Rupay, the unique India Card which is set to replace global real-time payment processing firms like Visa and MasterCard, is expected to be launched in a few months once the systems and network are in place
Mumbai: After almost two years of planning, the National Payments Corporation of India (NPCI) has at last finalised the proposed unique India Card which once commercially launched would be an domestic alternative to the global real-time payment processing firms like Visa and MasterCard, reports PTI.
"We have finalised name of the proposed card as 'Rupay' at our board meeting here on Monday. We have also finalised the logo for the same," a senior official of the Reserve Bank of India (RBI)-set up NPCI, told PTI last evening.
The official sought not to be named.
The official further said the leading financial consultancy firm Ernst & Young (E&Y) will develop and roll out the entire architecture, including the design and software for the Rupay card rollout.
A senior E&Y official confirmed the development to this agency. He further said, the NPCI will initially launch a domestic ATM/debit cards to begin with and then would hit the credit card market later on.
In 2009, the RBI had asked the Indian Banks Association (IBA) to launch a not-for-profit company and design a rival card, then tentatively called India Card, that meets the requirements of the domestic banks.
And finally, RBI plan is materialising and Rupay will be like the Union Pay of China, which is the domestic real-time payment processing firm for Chinese banks, and was planned to be launched last year.
The commercial launch is expected in a few months, once the systems and network are in place.
Domestic banks now have no option but to tie up with Visa or MasterCard for connectivity between cardholders, merchants and issuing banks not just within the country, but across the globe in the absence of a domestic card.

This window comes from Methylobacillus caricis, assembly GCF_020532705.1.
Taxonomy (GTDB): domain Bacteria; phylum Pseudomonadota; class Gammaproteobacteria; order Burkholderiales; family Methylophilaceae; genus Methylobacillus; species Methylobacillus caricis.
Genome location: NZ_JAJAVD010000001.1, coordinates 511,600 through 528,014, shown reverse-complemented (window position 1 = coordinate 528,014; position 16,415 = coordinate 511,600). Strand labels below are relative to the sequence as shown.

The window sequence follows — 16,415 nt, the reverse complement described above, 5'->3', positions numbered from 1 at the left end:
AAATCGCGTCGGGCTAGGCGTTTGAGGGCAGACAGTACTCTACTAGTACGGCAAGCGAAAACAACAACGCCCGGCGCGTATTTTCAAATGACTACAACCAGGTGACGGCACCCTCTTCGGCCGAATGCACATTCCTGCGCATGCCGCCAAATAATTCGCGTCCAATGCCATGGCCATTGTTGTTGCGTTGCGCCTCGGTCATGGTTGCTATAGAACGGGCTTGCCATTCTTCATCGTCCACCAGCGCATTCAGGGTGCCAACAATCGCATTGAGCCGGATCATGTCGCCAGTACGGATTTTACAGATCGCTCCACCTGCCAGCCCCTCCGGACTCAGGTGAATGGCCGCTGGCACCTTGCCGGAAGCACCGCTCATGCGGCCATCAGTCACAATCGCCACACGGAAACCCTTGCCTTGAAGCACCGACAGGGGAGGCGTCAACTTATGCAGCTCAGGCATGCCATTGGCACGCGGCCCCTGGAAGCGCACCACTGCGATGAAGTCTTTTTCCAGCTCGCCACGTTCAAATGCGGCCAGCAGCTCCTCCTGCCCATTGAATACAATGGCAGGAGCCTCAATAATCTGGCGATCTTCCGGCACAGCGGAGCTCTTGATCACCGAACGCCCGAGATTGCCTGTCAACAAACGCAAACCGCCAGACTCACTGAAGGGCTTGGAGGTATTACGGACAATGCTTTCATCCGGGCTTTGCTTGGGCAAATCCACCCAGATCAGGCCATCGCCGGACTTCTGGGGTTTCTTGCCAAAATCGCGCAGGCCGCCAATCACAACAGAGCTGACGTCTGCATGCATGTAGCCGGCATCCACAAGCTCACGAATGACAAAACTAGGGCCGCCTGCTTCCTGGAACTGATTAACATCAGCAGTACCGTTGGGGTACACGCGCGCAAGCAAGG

Every transaction done here using a debit or credit card issued by a domestic bank is routed through network switches owned by Visa or MasterCard, which are based outside the country. But now the Rupay would eliminate the need for this connectivity.
Domestic banks paid around Rs500 crore last year as fees to these global card firms for processing debit and credit card payments, 90% of which were domestic deals.
The Rupay initiative entails the setting up of a network switch, which acts as a payment gateway that connects all the ATMs and points-of-sale (PoS) terminals. The domestic system is meant to gradually replace payment settlement providers like MasterCard and Visa, which now control all payments and settlements that happen through cards.
NPCI is registered as a company with nine public sector, private sector and foreign banks owning stakes. RBI will oversee its operations in the initial years. Thereafter it will function as an independent company regulated by RBI, according to the RBI policy paper on Payment systems vision 2009-12.
"The concept of a domestic payment card (India Card then and now Rupay) and a PoS switch network for issuance and acceptance of payment cards would be looked into. The need for such a system arises from two major considerations (a) the high cost borne by the domestic banks for affiliation with international card associations in the absence of a domestic price setter (b) the connection with international card associations resulting in the need for routing even domestic transactions, which account for more than 90% of the total, through a switch located outside the country," the RBI had said in its vision paper.
As per the latest RBI data, debit card transactions rose 49% to Rs3,712.67 crore in January 2011, against Rs2,491 crore y-o-y. The number of debit cards in use also rose by 25% in the reporting month to 21.82 crore up from 17.41 crore as on 31 January 2010.
In the April-January period, the total transactions carried out by debit cards jumped by 47.06%, to Rs32,029.24 crore, from Rs21,779.83 crore in the first 10 months of the last fiscal, according to RBI data.
Against this, credit card transactions rose 28% in January to Rs6,934.65 crore, despite a 10% drop in the number of credit cards in circulation. As of 31 January 2011, there were 1.81 crore active credit cards in the country, down from 2.02 crore y-o-y.
During the April-January period of the current fiscal, the total transactions carried out via credit cards increased 21.78% to Rs62,335.44 crore as against Rs51,188.94 crore in the year-ago period.